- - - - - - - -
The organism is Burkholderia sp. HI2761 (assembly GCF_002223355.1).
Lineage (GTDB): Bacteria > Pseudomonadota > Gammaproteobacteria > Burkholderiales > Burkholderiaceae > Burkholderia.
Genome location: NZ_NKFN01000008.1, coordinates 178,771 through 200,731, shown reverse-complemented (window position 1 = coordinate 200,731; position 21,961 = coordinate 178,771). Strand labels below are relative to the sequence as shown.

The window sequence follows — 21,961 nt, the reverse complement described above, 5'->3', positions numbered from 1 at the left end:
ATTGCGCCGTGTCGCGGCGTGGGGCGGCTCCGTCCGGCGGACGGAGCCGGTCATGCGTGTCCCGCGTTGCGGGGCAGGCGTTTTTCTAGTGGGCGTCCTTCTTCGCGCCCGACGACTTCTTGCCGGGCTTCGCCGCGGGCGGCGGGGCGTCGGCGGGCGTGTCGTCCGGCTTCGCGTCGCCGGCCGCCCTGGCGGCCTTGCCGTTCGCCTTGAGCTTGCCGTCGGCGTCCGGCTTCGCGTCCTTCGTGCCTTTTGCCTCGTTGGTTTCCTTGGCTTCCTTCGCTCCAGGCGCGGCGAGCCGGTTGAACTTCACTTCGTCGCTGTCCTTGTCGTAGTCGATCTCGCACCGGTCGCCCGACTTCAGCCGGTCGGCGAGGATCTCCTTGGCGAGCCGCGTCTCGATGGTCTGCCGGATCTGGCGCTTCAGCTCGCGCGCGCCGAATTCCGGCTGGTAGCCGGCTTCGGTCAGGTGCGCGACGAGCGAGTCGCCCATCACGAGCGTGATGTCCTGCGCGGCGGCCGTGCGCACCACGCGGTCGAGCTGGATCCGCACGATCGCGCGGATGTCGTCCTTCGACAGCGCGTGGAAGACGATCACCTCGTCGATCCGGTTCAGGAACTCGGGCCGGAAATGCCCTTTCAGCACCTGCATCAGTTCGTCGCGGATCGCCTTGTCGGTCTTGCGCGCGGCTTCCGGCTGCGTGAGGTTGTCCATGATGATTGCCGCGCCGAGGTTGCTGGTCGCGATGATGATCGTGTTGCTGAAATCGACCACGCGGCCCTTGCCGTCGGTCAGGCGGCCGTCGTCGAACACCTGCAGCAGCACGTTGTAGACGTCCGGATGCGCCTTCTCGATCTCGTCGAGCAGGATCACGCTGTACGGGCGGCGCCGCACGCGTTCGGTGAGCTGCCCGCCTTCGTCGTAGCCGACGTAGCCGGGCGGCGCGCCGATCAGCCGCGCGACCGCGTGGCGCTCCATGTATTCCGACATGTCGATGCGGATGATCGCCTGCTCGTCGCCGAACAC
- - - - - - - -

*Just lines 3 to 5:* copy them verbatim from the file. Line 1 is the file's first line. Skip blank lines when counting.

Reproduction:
Genome location: NZ_NKFN01000008.1, coordinates 178,771 through 200,731, shown reverse-complemented (window position 1 = coordinate 200,731; position 21,961 = coordinate 178,771). Strand labels below are relative to the sequence as shown.

The window sequence follows — 21,961 nt, the reverse complement described above, 5'->3', positions numbered from 1 at the left end:
ATTGCGCCGTGTCGCGGCGTGGGGCGGCTCCGTCCGGCGGACGGAGCCGGTCATGCGTGTCCCGCGTTGCGGGGCAGGCGTTTTTCTAGTGGGCGTCCTTCTTCGCGCCCGACGACTTCTTGCCGGGCTTCGCCGCGGGCGGCGGGGCGTCGGCGGGCGTGTCGTCCGGCTTCGCGTCGCCGGCCGCCCTGGCGGCCTTGCCGTTCGCCTTGAGCTTGCCGTCGGCGTCCGGCTTCGCGTCCTTCGTGCCTTTTGCCTCGTTGGTTTCCTTGGCTTCCTTCGCTCCAGGCGCGGCGAGCCGGTTGAACTTCACTTCGTCGCTGTCCTTGTCGTAGTCGATCTCGCACCGGTCGCCCGACTTCAGCCGGTCGGCGAGGATCTCCTTGGCGAGCCGCGTCTCGATGGTCTGCCGGATCTGGCGCTTCAGCTCGCGCGCGCCGAATTCCGGCTGGTAGCCGGCTTCGGTCAGGTGCGCGACGAGCGAGTCGCCCATCACGAGCGTGATGTCCTGCGCGGCGGCCGTGCGCACCACGCGGTCGAGCTGGATCCGCACGATCGCGCGGATGTCGTCCTTCGACAGCGCGTGGAAGACGATCACCTCGTCGATCCGGTTCAGGAACTCGGGCCGGAAATGCCCTTTCAGCACCTGCATCAGTTCGTCGCGGATCGCCTTGTCGGTCTTGCGCGCGGCTTCCGGCTGCGTGAGGTTGTCCATGATGATTGCCGCGCCGAGGTTGCTGGTCGCGATGATGATCGTGTTGCTGAAATCGACCACGCGGCCCTTGCCGTCGGTCAGGCGGCCGTCGTCGAACACCTGCAGCAGCACGTTGTAGACGTCCGGATGCGCCTTCTCGATCTCGTCGAGCAGGATCACGCTGTACGGGCGGCGCCGCACGCGTTCGGTGAGCTGCCCGCCTTCGTCGTAGCCGACGTAGCCGGGCGGCGCGCCGATCAGCCGCGCGACCGCGTGGCGCTCCATGTATTCCGACATGTCGATGCGGATGATCGCCTGCTCGTCGCCGAACAC